Composts Produced From Pig Slurry Solids: Nutrient Efficiency and N-Leaching Risks in Amended Soils

  • Santos A
  • Fangueiro D
  • Moral R
  • et al.
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Abstract

Composts were prepared from the solid fraction of pig slurry (SPS) by mixing with cotton gin waste (CGW) in two different proportions. The aim was to assess the fertilizer value of the two composts and to evaluate potential pollution risks due to the heavy metal (Cu and Zn) concentrations in the composts and the nitrate leaching following their soil application. For this, a pot trial using Italian ryegrass (Lolium multiflorum Lam.) as a test plant was run in a glasshouse. Two composts, A and B, prepared with SPS:CGW ratios of 4:3 and 3:4 (v:v), respectively (OM 63 and 57 %, TN 36.1 and 32.7, and TP 15.3 and 10.8 g kg-1 in A and B, respectively), were applied to a sandy loam soil at two doses based on the N supplied (D1: 360 mg TN pot-1, equivalent to 52 kg N ha-1, and D2: 720 mg TN pot-1). They were compared with a soluble mineral fertilizer (3.62 g pot-1 of N:P:K 10:10:10; providing 360 mg N pot-1); unfertilized control soil was also tested. The potential risk of nitrate-N leaching in the soil after two simulated intense rainfall events was evaluated. The experiment was carried out in double-layer pots, which allowed the collection of leachates. Both composts were able to increase plant biomass production and soil TN and available-P with respect to the control; available Cu and Zn in the soil did not increase significantly with respect to the control soil and mineral fertilizer treatment, although N deficiency limited plant growth at harvests 2 and 3. The compost prepared with a higher proportion of SPS (A) was more efficient for N fertilization (relative agronomic efficiency: 38.1-47.6 %; nitrogen use efficiency: 34.1-41.9 % of TN), due to its greater inorganic-N concentration. To obtain high P and K efficiencies application rates based on compost TN are recommended, which also prevent Cu and Zn soil enrichment. Nitrate leaching was very low in all treatments (<0.5 % of TN applied). Therefore, both composts can be used as organic fertilizers in the partial substitution of mineral fertilizers, without a significant nitrate leaching risk.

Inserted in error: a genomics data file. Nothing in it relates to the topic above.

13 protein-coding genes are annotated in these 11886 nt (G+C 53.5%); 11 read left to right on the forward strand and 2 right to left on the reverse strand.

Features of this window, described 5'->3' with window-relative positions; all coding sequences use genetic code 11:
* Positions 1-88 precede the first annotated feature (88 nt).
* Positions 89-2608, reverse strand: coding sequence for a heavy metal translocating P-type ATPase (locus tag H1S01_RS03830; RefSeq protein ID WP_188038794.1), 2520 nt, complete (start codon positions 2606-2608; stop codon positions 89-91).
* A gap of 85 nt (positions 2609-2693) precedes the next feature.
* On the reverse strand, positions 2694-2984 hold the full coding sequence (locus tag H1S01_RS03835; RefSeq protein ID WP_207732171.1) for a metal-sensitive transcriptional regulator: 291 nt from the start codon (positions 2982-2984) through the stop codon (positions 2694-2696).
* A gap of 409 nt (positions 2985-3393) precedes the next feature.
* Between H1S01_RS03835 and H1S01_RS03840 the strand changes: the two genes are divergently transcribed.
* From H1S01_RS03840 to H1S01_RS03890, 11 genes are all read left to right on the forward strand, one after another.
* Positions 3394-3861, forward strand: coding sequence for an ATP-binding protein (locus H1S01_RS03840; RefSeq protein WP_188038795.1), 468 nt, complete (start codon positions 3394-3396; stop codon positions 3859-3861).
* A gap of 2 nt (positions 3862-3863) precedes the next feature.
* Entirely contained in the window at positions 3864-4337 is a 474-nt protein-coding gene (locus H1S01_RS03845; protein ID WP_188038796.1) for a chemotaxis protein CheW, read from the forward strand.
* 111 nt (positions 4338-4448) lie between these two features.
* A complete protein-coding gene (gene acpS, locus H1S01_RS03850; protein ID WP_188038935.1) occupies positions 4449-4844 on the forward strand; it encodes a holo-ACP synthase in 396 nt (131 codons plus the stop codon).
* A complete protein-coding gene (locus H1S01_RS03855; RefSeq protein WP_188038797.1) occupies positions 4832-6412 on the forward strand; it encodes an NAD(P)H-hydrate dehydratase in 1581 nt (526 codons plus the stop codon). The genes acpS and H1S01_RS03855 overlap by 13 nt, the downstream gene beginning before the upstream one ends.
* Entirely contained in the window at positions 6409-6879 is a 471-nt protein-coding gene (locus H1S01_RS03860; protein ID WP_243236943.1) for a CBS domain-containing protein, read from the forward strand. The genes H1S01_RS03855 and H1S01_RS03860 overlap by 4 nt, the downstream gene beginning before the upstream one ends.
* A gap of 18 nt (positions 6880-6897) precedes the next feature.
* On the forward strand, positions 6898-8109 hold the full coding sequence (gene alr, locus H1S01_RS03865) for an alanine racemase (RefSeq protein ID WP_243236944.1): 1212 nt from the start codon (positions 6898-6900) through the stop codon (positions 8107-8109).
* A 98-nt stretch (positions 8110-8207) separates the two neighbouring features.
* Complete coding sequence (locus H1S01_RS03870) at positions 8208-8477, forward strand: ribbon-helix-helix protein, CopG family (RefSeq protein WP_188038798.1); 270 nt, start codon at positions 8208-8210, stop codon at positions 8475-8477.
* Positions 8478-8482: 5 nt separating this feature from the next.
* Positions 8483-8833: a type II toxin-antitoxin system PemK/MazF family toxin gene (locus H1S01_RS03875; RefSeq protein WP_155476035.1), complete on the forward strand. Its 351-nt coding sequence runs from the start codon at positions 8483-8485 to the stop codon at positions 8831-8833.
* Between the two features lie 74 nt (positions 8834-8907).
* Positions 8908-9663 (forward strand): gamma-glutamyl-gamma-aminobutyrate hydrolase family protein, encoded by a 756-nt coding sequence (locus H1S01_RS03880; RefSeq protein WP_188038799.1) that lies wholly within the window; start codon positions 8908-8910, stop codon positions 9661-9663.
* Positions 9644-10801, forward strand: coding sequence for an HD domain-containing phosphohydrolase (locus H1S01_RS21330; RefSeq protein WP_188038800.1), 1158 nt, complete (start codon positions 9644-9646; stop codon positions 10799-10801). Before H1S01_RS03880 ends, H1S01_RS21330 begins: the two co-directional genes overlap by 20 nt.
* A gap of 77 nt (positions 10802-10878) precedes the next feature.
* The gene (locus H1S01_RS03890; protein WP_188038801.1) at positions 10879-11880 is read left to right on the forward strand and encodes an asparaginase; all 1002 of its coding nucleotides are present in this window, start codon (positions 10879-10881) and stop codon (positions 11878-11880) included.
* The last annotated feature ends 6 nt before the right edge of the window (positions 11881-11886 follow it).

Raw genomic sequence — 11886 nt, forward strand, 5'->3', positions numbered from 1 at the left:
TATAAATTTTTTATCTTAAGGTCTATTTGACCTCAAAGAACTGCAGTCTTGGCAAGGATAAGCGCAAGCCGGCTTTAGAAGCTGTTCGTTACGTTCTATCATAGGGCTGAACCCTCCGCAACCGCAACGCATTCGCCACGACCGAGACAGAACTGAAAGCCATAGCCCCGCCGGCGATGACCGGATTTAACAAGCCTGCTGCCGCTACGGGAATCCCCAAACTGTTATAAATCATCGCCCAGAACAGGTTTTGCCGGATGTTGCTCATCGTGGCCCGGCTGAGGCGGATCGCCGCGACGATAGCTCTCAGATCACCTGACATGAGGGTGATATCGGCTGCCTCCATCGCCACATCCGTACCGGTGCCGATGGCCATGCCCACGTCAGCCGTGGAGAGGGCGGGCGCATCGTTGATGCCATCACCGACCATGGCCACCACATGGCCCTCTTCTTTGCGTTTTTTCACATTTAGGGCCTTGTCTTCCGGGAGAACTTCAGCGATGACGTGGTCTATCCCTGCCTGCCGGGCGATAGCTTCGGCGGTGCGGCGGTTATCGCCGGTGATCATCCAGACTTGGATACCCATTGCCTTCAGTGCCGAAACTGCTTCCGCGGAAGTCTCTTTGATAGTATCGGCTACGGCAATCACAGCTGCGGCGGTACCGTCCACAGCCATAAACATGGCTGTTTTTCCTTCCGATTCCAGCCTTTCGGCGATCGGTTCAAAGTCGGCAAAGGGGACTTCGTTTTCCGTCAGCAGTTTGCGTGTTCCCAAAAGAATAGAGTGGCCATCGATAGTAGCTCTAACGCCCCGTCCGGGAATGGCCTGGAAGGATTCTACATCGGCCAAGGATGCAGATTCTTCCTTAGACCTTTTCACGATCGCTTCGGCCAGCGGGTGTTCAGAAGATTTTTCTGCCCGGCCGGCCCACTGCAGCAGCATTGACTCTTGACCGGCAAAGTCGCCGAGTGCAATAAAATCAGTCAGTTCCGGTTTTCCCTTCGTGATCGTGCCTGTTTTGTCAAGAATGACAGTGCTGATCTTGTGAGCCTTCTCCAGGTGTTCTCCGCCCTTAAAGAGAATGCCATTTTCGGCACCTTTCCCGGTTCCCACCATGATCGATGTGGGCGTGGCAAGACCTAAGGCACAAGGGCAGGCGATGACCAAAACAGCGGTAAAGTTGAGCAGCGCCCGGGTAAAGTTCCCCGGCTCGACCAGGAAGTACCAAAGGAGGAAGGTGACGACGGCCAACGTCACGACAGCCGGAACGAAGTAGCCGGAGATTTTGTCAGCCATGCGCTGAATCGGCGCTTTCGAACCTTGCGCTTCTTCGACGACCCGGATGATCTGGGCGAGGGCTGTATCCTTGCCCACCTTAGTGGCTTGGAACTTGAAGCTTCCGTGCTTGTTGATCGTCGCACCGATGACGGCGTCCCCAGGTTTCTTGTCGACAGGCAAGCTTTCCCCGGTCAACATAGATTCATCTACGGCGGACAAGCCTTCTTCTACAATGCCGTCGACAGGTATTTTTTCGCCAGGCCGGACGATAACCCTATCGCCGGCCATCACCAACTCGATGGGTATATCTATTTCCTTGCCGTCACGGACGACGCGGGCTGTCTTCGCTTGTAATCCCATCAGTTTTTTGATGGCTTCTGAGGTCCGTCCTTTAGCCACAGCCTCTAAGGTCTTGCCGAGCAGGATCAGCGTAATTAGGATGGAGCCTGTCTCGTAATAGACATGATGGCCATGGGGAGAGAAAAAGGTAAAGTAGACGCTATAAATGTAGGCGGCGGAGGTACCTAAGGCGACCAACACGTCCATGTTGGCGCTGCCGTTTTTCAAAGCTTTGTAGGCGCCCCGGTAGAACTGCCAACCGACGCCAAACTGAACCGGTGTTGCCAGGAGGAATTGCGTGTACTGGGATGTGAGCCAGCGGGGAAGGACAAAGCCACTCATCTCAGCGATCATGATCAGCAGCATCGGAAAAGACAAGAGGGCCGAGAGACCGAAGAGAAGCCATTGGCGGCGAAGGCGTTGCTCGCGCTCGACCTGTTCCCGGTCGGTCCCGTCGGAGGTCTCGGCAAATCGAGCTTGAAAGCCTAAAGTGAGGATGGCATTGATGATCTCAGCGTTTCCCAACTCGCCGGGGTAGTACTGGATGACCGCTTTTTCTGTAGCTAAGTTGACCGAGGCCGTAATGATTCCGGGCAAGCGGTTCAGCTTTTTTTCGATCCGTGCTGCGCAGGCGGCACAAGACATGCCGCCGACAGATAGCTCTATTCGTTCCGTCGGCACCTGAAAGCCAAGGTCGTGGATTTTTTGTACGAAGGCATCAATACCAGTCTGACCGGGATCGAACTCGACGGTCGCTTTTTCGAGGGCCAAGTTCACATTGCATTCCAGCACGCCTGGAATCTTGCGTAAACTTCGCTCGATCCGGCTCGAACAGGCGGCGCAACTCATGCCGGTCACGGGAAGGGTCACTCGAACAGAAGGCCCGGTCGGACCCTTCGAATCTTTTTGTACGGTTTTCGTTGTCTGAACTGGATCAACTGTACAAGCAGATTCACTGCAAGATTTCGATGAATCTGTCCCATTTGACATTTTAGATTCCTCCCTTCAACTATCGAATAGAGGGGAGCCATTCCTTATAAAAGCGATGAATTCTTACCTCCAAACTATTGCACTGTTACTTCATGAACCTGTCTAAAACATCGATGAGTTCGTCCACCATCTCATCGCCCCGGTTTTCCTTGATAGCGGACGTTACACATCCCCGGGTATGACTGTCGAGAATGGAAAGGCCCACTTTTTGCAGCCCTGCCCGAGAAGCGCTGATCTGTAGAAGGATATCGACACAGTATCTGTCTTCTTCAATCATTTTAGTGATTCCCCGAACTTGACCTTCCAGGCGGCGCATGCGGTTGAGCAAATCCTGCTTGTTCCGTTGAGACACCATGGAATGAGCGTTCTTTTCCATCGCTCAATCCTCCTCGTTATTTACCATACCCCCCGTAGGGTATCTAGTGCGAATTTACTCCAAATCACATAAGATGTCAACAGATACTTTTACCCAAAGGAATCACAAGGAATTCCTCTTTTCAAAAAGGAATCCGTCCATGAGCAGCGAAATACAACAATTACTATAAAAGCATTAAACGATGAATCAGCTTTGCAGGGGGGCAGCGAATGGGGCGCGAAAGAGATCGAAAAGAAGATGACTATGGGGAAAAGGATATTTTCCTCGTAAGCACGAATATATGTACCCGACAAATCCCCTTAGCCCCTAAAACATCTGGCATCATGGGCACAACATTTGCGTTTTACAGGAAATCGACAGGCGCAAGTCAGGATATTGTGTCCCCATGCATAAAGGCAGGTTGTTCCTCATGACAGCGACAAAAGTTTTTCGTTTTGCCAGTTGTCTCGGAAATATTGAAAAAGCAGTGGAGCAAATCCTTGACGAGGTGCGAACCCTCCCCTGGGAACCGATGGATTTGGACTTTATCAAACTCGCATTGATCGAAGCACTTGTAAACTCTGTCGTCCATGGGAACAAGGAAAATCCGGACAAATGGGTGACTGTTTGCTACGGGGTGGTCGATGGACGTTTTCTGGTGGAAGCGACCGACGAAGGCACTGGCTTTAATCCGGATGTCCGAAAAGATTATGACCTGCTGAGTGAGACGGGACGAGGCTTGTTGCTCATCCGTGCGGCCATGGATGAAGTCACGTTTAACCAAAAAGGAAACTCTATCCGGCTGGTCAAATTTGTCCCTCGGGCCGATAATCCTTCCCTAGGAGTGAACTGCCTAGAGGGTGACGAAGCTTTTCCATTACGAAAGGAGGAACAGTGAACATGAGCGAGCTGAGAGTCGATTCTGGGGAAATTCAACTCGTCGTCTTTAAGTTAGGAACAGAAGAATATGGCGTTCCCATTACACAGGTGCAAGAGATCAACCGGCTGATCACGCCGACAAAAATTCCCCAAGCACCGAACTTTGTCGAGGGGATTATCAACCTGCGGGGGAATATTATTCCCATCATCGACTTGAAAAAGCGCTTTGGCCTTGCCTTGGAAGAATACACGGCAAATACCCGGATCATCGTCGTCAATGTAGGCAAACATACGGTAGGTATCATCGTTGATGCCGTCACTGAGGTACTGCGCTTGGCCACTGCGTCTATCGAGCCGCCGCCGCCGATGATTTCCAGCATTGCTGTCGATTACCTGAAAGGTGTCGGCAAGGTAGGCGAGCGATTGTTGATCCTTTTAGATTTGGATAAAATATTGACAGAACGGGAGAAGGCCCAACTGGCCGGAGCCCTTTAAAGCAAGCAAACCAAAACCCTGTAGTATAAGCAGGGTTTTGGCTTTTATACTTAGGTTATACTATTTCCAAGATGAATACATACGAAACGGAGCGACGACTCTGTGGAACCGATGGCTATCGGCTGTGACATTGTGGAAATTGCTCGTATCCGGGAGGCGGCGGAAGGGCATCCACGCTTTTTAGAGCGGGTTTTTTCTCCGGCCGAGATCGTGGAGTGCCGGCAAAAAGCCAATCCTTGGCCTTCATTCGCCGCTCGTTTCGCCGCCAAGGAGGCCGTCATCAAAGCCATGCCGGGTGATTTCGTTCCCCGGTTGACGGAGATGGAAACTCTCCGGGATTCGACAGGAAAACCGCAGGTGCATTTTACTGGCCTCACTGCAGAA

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APA

Santos, A., Fangueiro, D., Moral, R., & Bernal, M. P. (2018). Composts Produced From Pig Slurry Solids: Nutrient Efficiency and N-Leaching Risks in Amended Soils. Frontiers in Sustainable Food Systems, 2. https://doi.org/10.3389/fsufs.2018.00008

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